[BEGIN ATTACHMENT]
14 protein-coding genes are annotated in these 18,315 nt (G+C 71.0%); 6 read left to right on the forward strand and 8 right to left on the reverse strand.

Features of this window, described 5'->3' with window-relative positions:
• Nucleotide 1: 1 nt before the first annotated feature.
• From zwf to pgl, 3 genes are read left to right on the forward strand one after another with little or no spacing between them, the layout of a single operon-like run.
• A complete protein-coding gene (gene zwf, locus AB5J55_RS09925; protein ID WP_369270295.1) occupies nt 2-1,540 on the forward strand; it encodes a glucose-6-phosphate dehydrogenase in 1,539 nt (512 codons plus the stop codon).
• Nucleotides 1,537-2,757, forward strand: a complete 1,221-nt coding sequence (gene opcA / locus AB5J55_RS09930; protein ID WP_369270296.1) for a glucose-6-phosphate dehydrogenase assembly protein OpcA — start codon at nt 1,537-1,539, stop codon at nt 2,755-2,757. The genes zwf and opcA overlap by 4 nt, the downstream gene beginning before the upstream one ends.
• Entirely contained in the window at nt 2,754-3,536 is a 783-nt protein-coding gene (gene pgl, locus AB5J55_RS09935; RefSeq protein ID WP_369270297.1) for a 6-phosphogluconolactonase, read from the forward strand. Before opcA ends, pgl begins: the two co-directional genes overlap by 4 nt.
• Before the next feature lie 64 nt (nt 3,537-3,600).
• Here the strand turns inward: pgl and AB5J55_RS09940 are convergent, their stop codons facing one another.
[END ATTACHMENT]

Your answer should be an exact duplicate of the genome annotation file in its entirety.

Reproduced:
14 protein-coding genes are annotated in these 18,315 nt (G+C 71.0%); 6 read left to right on the forward strand and 8 right to left on the reverse strand.

Features of this window, described 5'->3' with window-relative positions:
• Nucleotide 1: 1 nt before the first annotated feature.
• From zwf to pgl, 3 genes are read left to right on the forward strand one after another with little or no spacing between them, the layout of a single operon-like run.
• A complete protein-coding gene (gene zwf, locus AB5J55_RS09925; protein ID WP_369270295.1) occupies nt 2-1,540 on the forward strand; it encodes a glucose-6-phosphate dehydrogenase in 1,539 nt (512 codons plus the stop codon).
• Nucleotides 1,537-2,757, forward strand: a complete 1,221-nt coding sequence (gene opcA / locus AB5J55_RS09930; protein ID WP_369270296.1) for a glucose-6-phosphate dehydrogenase assembly protein OpcA — start codon at nt 1,537-1,539, stop codon at nt 2,755-2,757. The genes zwf and opcA overlap by 4 nt, the downstream gene beginning before the upstream one ends.
• Entirely contained in the window at nt 2,754-3,536 is a 783-nt protein-coding gene (gene pgl, locus AB5J55_RS09935; RefSeq protein ID WP_369270297.1) for a 6-phosphogluconolactonase, read from the forward strand. Before opcA ends, pgl begins: the two co-directional genes overlap by 4 nt.
• Before the next feature lie 64 nt (nt 3,537-3,600).
• Here the strand turns inward: pgl and AB5J55_RS09940 are convergent, their stop codons facing one another.